“He’s tremendous, he just does everything,” Riordan basketball coach Joey Curtin said. “I mean the guy can pass, he can shoot, he can dunk, he can defend, he can rebound. He does everything you want on a basketball court for a guard to do. And he’s not afraid of the lights; he relishes the big moments and he’s a big-time player.”
Monroe is 5-11 and will play at Sam Houston State in Texas.
“He’s just so quick, he’s dynamic in the open court,” Curtin said. “His body control is ridiculous. He’s just one of those guys who’s a nightmare to guard. You have to really pay a lot of attention to him because he’ll score 10 points in a row in a two-minute span and you’re like, ‘What the heck just happened?’”
The pair have been playing basketball together since fourth grade. They grew up in West Oakland before heading to high school. Clark has been at Riordan since the beginning while Monroe transferred over from Sacred Heart Cathedral-S.F. after his sophomore season.
“It’s crazy because we watched each other grow up,” Clark said. “I know what he likes, he knows what I like. We know what we don’t like and we take turns. We don’t really care who brings the ball up the court, we don’t really care who scores.
“We’re just having fun.”
It’s definitely fun for their teammates.
“Lani and Bryce are pretty much the best players in the WCAL,” Riiny said. “It’s pretty much a privilege to play with them. They are pretty amazing people. They’re great. There’s no teammate who I’d rather have. They are the best guys on the team.”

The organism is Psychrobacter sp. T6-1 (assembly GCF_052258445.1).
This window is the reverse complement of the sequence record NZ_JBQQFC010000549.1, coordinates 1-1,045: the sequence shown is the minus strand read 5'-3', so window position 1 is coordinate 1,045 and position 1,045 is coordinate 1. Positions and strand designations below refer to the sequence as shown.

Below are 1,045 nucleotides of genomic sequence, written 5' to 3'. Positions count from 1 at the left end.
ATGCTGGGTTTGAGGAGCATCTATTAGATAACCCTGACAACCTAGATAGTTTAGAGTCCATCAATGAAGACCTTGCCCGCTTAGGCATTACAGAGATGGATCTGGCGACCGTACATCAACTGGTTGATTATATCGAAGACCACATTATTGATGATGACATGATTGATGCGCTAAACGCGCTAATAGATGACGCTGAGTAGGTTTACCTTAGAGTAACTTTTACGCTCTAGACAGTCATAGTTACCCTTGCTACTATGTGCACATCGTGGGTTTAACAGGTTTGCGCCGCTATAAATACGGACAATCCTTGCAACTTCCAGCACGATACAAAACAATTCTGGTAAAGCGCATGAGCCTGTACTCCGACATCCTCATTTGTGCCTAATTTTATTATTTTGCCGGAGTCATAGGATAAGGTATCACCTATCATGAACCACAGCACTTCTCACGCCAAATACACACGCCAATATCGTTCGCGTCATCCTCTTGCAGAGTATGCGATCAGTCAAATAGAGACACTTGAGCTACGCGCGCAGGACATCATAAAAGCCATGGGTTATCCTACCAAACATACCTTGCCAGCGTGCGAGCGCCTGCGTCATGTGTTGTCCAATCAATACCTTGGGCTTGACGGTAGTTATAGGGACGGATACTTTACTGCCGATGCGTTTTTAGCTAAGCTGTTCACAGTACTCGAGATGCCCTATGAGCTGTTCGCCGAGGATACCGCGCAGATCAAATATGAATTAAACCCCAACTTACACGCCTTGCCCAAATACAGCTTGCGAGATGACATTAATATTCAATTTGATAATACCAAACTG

Said Ngot, “Je’Lani and Bryce, they really have a great IQ. When they have the ball, all the bigs, we know we just have to be in this place and they will find us. We don’t have to scream or yell, we just have to run the play, get where we’re supposed to be and they will find us there.
“It’s really fun playing with them because it’s like they’re reading your mind. You see the lobs — we don’t even practice that. It’s just there.”
Riordan basketball went 18-9 a year ago and 17-12 the year before that. The Crusaders know they are on the verge of something special.
“This is a team that has the talent but it also has all the pieces,” Curtin said. “If we play really hard and if we play smart, we can win any type of game. We can win an up-and-down game, we can win a game that’s slowed down in the half-court. We can win against a big team, we can win against a small team. That’s why we’re 17-2 because we can win in different ways.
“When we pass the ball like that, we’re really hard to stop because (Clark and Monroe) are going to attract a lot of attention and the other guys can knock down shots, they can score inside, they can throw it down. There’s a lot of ways for them to score. That’s when we’re most dangerous.”
The cousins may be family but so is the team.
“It really feels great because we have our whole city behind us, our whole school behind us,” Monroe said. “We get a lot of support and it’s also that we’re having fun with our friends. And it’s not just a basketball team, it’s really like a family here. There’s strength in our brotherhood and that’s why you see, when we’re having fun, everybody is having fun. Even the guys who aren’t playing. Because we know when they get that opportunity, we’re going to do the same thing for them.”
Said Clark, “At this point, we know what we have as a team. We’ve just got to work at playing a complete game. We’ve yet to play our best basketball.”